The army felt that the Wellawadi and Kalmunai detachments couldn’t be defended much no longer due to them being under strength. While the detachment at Wellawadi manned by the 1GW comprised 23 personnel, there were 50 personnel at Kalmunai, one of the two bases held by the 6SLLI in the Batticaloa district. LT. Col. Halangode sought the go ahead from Maj. Gen. de Silva to make preparations for the evacuation of troops from Wellawadi and Kalmunai.
In spite of being outnumbered, GW troops under the command of the then Second Lieutenant, R. M .C. C. Ranaweera resisted the LTTE attack successfully for about 36 hours with the support of mortar fire directed from the nearby detachment at Kiran. There had been two 81 mm mortars positioned at Kiran at the onset of hostilities. While resisting an all out attack on the detachment, troops at Kiran directed mortar fire at the LTTE attacking the Wellawadi camp. According to Halangode, who retired with the rank of Brig, the LTTE deployed as many as 300 to 400 cadres against 23 men trapped at Wellawadi. Troops at Wellawadi experienced a severe shortage of ammunition as they battled the LTTE throughout the night under extremely difficult conditions. Amidst the firefight, troops facilitated the evacuation of the entire group of the Sinhala fishing community at Wellawadi by the sea. There hadn’t been a single casualty among the fisher families due to LTTE attacks, though a mother and child drowned while boarding a naval craft deployed for the evacuation. As troops at Wellawadi ran out of ammunition, an SLAF chopper delivered the required ammunition on the morning of June 12. Having received fresh ammunition, troops fought their way to the beach where they boarded an SLN vessel to reach Trincomalee. During the entire confrontation lasting over 36 hours, 1 GW platoon suffered one casualty. Having deployed an overwhelming force against the beleaguered Wellawadi detachment, the LTTE failed to breakthrough 1 GW defences in spite of several attempts. Had they succeeded, none of the soldiers of migratory Sinhala fishermen would have survived. The Navy completed the evacuation of both the army as well as fishermen from Wellawadi on June 12, 1990.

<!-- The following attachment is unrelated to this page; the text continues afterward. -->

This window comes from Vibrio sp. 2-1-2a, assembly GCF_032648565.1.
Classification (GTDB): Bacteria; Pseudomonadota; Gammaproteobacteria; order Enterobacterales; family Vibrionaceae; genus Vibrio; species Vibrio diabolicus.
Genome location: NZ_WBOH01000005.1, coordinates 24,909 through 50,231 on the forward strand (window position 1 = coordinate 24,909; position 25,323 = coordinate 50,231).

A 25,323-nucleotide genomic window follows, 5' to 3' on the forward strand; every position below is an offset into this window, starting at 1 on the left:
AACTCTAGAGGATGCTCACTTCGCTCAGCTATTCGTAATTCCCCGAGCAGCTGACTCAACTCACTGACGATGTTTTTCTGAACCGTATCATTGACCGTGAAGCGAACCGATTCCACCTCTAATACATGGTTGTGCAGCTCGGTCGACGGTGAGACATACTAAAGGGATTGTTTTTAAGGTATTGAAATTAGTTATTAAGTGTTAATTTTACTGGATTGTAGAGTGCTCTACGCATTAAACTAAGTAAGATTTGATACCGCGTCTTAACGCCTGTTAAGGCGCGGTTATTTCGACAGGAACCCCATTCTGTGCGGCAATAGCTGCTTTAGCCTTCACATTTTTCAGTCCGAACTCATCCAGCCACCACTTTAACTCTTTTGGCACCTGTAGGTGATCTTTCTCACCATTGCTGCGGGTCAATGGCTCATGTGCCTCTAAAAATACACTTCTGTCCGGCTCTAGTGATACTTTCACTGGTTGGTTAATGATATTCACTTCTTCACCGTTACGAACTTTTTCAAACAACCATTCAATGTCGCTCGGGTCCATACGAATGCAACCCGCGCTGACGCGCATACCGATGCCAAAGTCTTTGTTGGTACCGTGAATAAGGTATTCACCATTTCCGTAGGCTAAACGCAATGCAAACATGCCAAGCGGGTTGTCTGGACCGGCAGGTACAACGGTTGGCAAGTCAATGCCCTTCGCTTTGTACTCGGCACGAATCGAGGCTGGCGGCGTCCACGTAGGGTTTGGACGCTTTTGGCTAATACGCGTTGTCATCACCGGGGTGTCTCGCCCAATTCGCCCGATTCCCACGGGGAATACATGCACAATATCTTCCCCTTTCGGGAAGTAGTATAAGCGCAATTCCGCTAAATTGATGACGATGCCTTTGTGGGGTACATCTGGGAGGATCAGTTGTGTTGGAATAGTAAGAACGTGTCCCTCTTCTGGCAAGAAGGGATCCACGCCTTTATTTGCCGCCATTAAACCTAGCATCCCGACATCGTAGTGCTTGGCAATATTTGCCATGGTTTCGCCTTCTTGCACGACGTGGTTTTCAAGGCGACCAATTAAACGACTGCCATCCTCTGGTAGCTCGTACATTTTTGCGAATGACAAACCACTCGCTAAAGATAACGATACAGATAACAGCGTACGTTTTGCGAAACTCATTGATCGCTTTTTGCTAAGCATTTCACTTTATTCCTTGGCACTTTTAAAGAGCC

The following day, the 6 SLLI abandoned its base at Kalmunai. Commanding Officer, Second Lt. K.A.S.H. Karunatillake and his troops fought their way to the beach while the army fired artillery from the Malwatte camp in the neighbouring Ampara district to facilitate their pullout. They, too, were evacuated by the Navy on June 13. Withdrawing troops suffered several casualties, as they exchanged fire with the LTTE, while withdrawing towards the beach.
Within just 72 hours after the first attack on the army at about 7.30 a.m on June 11, 1990, the army had evacuated two out of five detachments in the Batticaloa district. By that time, the LTTE had massacred over 600 police officers and men, while those who survived the onslaught sought refuge at the Batticaloa SLAF base. The army faced a heavy defeat in Karuna Amman’s stronghold. The Army chief struggled to tackle the rapidly deteriorating situation. But President Premadasa still believed in a negotiated settlement. On the instructions of the President, Minister A. C. S. Hameed made a desperate effort to reach an understanding with the LTTE, though the military top brass was highly skeptical of such an eventuality.